Special Education without IQ: The Case of Iowa
General intellectual functioning and IQ tests are used nearly universally as part of eligibility criteria and comprehensive evaluations for students suspected of having disabilities in educational settings. Many critics have pointed out limitations and flaws in IQ testing and in decision making highly influenced by IQ test results. Is IQ essential to special education?
Clearly, the answer is “no.” The Iowa reform plan that has been adopted in most of the state led to the complete abandonment of IQ testing. The Iowa reform was motivated by a commitment to improve the educational outcomes in special and general education programs. Educational leaders in Iowa focused on using the existing resources in general and special education more effectively and forging a close relationship between what special educators did in eligibility determination with educational programming.
Since 1995 the official State of Iowa Department of Education Rules of Special Education have permitted the adoption of a problem-solving approach to special education eligibility and programming that eliminates categorical eligibility and programming in the high-incidence disabilities. Instead of using IQ-achievement discrepancies and IQ cutoff scores, the Iowa Problem Solving Rules emphasize functional assessment that is related directly to the interventions that children and youth need. Moreover, traditional categorical labels for high-incidence disabilities are no longer used, leading to a focus on what children need and their degree of need rather than application of formulae for determining eligibility.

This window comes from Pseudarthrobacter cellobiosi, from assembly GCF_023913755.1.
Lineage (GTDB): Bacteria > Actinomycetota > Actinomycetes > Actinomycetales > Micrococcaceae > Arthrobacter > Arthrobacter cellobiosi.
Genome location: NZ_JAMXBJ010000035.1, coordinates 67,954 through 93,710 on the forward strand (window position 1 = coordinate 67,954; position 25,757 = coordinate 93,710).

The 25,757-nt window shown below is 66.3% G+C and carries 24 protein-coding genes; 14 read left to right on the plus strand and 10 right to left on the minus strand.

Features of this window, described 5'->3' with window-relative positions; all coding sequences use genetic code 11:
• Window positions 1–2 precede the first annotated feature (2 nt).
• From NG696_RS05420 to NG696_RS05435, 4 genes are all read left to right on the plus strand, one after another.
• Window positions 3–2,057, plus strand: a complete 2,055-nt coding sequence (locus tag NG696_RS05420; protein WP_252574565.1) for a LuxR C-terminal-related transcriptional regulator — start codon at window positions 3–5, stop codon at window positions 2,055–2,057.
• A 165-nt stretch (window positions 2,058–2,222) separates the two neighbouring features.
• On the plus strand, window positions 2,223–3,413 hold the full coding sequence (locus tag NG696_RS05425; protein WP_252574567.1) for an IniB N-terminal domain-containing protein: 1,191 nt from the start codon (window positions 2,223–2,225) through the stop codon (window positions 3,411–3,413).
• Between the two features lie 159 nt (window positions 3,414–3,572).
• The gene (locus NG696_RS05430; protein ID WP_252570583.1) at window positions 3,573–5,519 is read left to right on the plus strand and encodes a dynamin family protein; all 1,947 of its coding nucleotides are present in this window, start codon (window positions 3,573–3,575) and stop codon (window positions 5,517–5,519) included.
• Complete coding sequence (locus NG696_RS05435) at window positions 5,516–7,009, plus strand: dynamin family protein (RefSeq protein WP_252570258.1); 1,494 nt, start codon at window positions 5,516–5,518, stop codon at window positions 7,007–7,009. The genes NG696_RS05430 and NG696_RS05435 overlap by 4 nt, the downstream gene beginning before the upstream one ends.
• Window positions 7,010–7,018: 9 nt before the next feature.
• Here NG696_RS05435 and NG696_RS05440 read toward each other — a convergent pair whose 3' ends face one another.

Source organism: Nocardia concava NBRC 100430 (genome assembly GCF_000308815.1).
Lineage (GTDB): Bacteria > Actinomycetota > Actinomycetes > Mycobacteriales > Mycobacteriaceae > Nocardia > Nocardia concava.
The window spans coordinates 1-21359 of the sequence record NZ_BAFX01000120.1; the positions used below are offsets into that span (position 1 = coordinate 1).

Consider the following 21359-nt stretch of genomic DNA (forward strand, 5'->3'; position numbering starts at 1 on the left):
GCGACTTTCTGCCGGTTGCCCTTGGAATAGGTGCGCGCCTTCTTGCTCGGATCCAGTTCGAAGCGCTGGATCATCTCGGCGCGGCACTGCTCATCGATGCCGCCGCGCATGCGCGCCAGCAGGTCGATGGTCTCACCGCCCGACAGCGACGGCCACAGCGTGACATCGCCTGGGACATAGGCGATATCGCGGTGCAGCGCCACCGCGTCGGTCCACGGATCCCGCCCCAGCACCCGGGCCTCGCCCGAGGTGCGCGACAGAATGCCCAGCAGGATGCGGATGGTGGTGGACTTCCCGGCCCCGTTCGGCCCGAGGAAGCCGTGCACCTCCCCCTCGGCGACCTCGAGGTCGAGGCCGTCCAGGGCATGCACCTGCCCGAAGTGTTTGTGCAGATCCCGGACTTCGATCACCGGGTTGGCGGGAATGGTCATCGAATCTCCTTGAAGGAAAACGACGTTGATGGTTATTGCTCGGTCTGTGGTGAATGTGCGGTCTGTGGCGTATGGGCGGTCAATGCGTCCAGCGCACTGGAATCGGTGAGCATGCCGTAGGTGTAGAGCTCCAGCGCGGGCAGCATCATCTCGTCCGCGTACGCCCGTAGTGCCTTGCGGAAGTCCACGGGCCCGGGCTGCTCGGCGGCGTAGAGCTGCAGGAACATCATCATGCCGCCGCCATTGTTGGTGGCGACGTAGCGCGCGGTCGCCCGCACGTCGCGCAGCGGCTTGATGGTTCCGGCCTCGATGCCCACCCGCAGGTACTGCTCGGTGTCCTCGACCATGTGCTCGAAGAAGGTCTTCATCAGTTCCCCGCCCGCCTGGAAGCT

In the Iowa alternative model, traditional standardized IQ and achievement tests are replaced by direct measures of academic, behavioral, and emotional regulation in natural classroom and school settings. Local norms are used as the primary basis to determine degree of need for interventions. But special education eligibility is not based solely on degree of need. In addition, a problem-solving process is implemented to determine if the patterns of learning, behavior, or emotional regulation can be altered significantly in general education.
Rigorous criteria are established to guide the problem-solving process that requires a minimum of several weeks to implement properly. For example, the presenting problem must be defined in terms of observable behavior, a goal must be established that represents significant improvement, a direct measure of the behavior is developed and implemented, an intervention plan tailored to the problem is developed using experi